On a blustery Friday in October, I packed my bags and headed to the sunny city of Barcelona.
This was my first trip to Europe, and my expectations were simultaneously high and low. On the one hand, visions of sunshine, tapas, and sangria danced in my head. But on the other, like most of my recent trips, the days leading up to my flight out were hectic, so aside from a rough skeleton of a schedule, I hadn’t researched or planned nearly as much as I thought I should have. I hadn’t read journal articles, revisited my art history notes, or learned Spanish (though as it turned out, most people were speaking Catalan anyways and were very gracious about my terrible Spanglish).
I met my sister and brother-in-law at the airport and, after the most breakneck taxi ride any of us has ever had, we began our stay in Barcelona in the San Antoni neighborhood, a newer, trendier neighborhood next to La Rambla, the main tourist thoroughfare. Though exhausted from hours of travelling, how could we not sit down for food and people-watching? After all, we! were! in! Spain!
We wandered through the streets of the Gothic Quarter, passing through the Plaça Reial and as if by magic ended up by the Catedral de Barcelona, a Gothic behemoth, with the sun setting and lighting the medieval architecture just so. With the two circles of elderly dancers accompanied by a small chamber orchestra, it was almost too saccharinely Old World charming.
The next day, we ventured out in pursuit of the various cultural centers and landmarks in the city. But upon arriving at the Arc de Triomf, we realized that we were in the midst of a political rally, a call for Spanish unity the day before the Catalan president was to address Parliament about the Independence Referendum. We had, of course, been warned about protests by the US State Department, so we were not wholly surprised to see that there were protests. What we were surprised about however, was the jovial nature of said protests. People had Spanish flags tied around their shoulders but this was the only way we could tell that this was anything more than just a parade. Onwards, then!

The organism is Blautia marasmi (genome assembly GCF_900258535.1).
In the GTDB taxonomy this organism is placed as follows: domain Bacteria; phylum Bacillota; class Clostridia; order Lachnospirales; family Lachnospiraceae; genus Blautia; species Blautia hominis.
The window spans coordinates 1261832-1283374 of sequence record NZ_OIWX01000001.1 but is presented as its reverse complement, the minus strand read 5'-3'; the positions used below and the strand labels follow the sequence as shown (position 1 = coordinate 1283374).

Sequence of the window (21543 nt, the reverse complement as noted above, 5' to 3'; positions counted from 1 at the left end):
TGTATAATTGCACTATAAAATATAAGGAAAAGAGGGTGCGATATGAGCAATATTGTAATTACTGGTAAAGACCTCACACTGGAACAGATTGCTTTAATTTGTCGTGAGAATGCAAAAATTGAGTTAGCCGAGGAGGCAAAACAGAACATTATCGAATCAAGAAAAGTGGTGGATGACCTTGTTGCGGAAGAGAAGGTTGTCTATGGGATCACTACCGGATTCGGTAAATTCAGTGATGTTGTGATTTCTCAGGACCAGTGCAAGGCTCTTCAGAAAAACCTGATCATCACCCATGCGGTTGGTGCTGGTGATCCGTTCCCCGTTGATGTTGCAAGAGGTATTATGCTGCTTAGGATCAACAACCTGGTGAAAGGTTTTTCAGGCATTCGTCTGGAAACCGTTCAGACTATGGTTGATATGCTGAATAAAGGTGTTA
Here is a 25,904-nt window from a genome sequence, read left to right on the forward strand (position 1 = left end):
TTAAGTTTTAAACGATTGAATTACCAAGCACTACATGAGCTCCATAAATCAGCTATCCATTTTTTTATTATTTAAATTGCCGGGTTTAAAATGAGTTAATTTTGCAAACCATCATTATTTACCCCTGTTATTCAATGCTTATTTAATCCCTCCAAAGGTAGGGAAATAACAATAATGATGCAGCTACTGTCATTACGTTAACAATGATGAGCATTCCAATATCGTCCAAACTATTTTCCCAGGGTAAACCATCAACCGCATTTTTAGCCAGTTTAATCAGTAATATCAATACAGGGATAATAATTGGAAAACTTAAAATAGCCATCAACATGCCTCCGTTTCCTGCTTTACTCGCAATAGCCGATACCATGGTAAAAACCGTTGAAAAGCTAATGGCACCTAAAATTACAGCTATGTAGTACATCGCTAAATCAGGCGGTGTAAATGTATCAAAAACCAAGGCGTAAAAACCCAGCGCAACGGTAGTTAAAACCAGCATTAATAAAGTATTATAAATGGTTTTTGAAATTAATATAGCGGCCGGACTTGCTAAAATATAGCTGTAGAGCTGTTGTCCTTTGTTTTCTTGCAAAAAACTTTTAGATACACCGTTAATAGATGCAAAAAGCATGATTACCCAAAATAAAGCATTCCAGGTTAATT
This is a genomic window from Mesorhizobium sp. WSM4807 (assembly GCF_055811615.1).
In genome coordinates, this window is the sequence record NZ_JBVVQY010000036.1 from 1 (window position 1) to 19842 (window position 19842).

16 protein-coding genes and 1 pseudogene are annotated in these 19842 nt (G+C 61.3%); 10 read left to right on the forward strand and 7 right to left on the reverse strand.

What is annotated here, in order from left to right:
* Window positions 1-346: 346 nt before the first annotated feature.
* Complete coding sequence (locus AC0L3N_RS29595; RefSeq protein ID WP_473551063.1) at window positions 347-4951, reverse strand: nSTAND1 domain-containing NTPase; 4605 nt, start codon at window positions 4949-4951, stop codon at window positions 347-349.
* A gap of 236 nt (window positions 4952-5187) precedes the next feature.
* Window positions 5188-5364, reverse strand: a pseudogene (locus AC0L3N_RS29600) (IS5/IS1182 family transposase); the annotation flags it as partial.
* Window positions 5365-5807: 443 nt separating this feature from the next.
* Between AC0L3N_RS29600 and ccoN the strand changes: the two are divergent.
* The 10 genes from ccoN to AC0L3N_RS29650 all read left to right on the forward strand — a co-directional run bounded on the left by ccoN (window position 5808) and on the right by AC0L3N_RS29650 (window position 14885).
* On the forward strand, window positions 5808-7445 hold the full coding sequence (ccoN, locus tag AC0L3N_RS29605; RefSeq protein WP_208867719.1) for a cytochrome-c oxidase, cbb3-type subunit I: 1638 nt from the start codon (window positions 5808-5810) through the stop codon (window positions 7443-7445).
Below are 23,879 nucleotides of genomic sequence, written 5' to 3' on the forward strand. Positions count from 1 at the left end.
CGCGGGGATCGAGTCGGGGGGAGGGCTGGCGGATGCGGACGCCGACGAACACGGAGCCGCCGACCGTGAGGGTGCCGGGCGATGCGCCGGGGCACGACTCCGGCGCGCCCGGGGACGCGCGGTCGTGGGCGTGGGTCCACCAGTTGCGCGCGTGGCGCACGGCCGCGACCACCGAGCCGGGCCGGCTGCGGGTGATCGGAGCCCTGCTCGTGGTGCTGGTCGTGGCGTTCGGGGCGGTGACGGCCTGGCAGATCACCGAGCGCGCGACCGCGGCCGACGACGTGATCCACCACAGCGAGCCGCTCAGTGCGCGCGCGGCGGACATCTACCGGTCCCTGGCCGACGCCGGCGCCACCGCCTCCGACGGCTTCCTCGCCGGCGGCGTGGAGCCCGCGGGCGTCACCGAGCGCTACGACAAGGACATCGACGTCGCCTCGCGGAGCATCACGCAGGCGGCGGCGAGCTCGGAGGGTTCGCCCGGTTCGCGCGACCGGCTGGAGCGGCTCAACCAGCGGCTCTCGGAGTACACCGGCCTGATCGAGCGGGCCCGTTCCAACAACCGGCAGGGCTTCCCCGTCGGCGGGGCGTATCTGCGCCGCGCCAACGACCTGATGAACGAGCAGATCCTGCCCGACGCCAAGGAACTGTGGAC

We spent much of the rest of the day in and around the Santa Maria del Mar, a Gothic church completed in just 60 years. Due to the fast construction, this church was a perfect specimen of the true Gothic style (rather than a hybrid of Romanesque and Gothic) and more specifically, a Catalan Gothic style. Though adorned by beautiful stained glass windows, the church itself was dark, unadorned and somewhat austere (and thus appropriate for a house of worship). We climbed the towers to have a spectacular view of the city and the sea, again just as the sun was setting (what luck!)
Unfortunately, the next day we all fell a bit ill— but not to be deterred, we set out to walk La Rambla and search for La Boqueria, the public market that had eluded us thus far. It was a venerable treasure trove of Iberian ham, peppers and fruits, and had I been more lucid this might have been the highlight of the trip.
We then left Barcelona and made our way through the middle of Spain northward towards the seaside city of San Sebastian, or Donostia as it is called in Basque. The purpose of this side trip was purely gastronomic, but along the way saw the lovely and iconic white iron fence along La Concha, the c-shaped beach. We wandered through the cobbled streets of San Sebastian’s Old Town and in seeing how spacious, clean and, of course, touristy it all was, I thought that this felt like a theme-park caricature of Europe in some respects.
After having loaded up on platters of pintxos, we drove seven hours back to Barcelona, this time taking a scenic route through the Pyrenees. We stopped into the small town of Ayerbe, in the province of Aragon, for some lunchtime sandwiches. It was a sleepy little town and one that seemed gracious, if unaccustomed to American tourists.